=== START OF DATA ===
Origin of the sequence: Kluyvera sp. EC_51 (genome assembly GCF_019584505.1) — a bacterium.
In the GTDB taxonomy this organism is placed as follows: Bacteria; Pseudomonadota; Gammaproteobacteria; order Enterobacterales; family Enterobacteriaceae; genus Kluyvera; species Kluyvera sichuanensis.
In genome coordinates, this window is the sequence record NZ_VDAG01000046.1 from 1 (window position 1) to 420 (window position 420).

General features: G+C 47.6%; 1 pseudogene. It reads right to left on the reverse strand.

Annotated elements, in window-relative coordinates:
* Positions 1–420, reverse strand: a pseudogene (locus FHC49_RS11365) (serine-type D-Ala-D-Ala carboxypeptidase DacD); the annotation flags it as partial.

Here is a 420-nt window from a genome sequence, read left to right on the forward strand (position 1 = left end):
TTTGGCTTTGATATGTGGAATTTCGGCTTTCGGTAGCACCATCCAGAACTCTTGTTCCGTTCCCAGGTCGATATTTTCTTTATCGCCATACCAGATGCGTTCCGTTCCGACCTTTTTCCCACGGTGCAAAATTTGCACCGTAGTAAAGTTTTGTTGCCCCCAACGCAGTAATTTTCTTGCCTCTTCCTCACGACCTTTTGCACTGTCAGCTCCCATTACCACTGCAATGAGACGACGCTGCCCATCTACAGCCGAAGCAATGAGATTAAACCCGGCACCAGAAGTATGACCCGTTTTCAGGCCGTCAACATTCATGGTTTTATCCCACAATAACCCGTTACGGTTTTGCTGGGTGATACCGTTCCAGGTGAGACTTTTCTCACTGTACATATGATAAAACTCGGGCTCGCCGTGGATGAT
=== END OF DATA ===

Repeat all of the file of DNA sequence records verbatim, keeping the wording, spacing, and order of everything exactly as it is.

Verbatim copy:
Origin of the sequence: Kluyvera sp. EC_51 (genome assembly GCF_019584505.1) — a bacterium.
In the GTDB taxonomy this organism is placed as follows: Bacteria; Pseudomonadota; Gammaproteobacteria; order Enterobacterales; family Enterobacteriaceae; genus Kluyvera; species Kluyvera sichuanensis.
In genome coordinates, this window is the sequence record NZ_VDAG01000046.1 from 1 (window position 1) to 420 (window position 420).

General features: G+C 47.6%; 1 pseudogene. It reads right to left on the reverse strand.

Annotated elements, in window-relative coordinates:
* Positions 1–420, reverse strand: a pseudogene (locus FHC49_RS11365) (serine-type D-Ala-D-Ala carboxypeptidase DacD); the annotation flags it as partial.

Here is a 420-nt window from a genome sequence, read left to right on the forward strand (position 1 = left end):
TTTGGCTTTGATATGTGGAATTTCGGCTTTCGGTAGCACCATCCAGAACTCTTGTTCCGTTCCCAGGTCGATATTTTCTTTATCGCCATACCAGATGCGTTCCGTTCCGACCTTTTTCCCACGGTGCAAAATTTGCACCGTAGTAAAGTTTTGTTGCCCCCAACGCAGTAATTTTCTTGCCTCTTCCTCACGACCTTTTGCACTGTCAGCTCCCATTACCACTGCAATGAGACGACGCTGCCCATCTACAGCCGAAGCAATGAGATTAAACCCGGCACCAGAAGTATGACCCGTTTTCAGGCCGTCAACATTCATGGTTTTATCCCACAATAACCCGTTACGGTTTTGCTGGGTGATACCGTTCCAGGTGAGACTTTTCTCACTGTACATATGATAAAACTCGGGCTCGCCGTGGATGAT